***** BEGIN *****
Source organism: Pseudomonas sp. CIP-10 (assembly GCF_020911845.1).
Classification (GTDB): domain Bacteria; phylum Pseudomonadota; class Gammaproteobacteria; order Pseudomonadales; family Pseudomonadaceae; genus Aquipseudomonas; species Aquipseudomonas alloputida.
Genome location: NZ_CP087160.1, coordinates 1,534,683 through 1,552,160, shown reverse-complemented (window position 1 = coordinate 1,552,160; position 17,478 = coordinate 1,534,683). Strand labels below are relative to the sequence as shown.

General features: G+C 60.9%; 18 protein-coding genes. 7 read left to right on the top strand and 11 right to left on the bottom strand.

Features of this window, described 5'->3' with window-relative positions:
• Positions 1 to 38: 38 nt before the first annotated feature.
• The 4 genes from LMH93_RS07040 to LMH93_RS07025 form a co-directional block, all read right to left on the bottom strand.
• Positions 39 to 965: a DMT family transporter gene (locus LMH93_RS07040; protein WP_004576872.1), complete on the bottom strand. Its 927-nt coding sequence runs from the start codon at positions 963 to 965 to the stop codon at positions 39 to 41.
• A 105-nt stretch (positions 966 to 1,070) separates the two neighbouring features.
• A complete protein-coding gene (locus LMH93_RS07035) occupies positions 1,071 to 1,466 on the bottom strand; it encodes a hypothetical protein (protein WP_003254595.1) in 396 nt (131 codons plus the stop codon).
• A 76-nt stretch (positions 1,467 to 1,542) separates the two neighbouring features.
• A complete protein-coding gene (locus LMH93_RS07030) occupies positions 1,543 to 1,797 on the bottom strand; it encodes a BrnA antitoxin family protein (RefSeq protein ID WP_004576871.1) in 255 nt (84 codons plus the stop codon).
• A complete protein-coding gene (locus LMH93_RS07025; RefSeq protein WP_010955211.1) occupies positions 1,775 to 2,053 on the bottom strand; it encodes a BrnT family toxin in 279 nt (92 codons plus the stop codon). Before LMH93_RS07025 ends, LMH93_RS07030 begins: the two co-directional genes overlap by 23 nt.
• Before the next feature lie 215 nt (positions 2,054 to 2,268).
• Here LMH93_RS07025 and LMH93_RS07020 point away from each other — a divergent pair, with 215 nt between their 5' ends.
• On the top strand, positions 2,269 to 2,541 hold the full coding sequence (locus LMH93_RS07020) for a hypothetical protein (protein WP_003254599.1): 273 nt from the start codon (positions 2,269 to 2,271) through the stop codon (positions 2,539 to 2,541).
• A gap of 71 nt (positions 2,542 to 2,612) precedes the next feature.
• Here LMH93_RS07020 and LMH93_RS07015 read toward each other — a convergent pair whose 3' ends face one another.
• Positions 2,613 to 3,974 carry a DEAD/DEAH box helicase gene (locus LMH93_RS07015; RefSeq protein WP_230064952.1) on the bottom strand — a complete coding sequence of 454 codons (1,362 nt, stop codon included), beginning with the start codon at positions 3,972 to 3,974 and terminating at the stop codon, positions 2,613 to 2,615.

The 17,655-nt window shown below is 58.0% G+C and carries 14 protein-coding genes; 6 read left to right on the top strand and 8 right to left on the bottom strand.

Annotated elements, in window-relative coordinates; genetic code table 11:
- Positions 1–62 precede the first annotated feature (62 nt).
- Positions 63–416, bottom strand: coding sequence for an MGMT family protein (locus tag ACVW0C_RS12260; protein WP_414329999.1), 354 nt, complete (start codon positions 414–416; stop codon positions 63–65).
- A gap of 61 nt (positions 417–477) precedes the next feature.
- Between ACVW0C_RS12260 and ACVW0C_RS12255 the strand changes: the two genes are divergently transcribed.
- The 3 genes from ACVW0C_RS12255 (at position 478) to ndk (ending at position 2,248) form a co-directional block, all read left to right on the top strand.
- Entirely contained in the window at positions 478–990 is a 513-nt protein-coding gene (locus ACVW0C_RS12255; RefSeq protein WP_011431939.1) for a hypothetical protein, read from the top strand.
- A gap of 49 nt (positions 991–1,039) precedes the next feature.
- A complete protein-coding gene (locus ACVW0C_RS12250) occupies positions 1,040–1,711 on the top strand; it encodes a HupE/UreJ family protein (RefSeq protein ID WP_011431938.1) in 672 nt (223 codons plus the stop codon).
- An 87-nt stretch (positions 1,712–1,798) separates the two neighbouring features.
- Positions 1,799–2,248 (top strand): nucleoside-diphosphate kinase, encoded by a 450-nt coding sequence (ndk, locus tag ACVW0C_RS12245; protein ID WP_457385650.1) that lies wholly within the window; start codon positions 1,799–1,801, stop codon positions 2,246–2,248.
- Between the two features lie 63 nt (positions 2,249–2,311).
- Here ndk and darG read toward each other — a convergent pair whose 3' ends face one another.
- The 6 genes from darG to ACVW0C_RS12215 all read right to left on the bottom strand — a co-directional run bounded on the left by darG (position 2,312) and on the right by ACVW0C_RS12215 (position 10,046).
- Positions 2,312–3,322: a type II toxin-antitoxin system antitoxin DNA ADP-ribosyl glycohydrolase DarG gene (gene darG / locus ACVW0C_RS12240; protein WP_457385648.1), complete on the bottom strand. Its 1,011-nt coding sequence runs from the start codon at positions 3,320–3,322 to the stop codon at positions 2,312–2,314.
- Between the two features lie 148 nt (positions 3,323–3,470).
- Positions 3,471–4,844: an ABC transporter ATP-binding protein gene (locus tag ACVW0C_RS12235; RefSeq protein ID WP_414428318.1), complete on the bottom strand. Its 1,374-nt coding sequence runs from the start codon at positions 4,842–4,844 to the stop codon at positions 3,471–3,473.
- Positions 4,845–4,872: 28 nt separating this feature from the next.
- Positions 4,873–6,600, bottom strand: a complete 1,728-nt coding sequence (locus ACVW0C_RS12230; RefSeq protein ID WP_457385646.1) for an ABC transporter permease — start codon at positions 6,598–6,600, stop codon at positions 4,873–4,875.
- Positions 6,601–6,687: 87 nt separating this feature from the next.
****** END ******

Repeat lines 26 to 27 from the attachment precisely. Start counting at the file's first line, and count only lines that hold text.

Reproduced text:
- The 3 genes from ACVW0C_RS12255 (at position 478) to ndk (ending at position 2,248) form a co-directional block, all read left to right on the top strand.
- Entirely contained in the window at positions 478–990 is a 513-nt protein-coding gene (locus ACVW0C_RS12255; RefSeq protein WP_011431939.1) for a hypothetical protein, read from the top strand.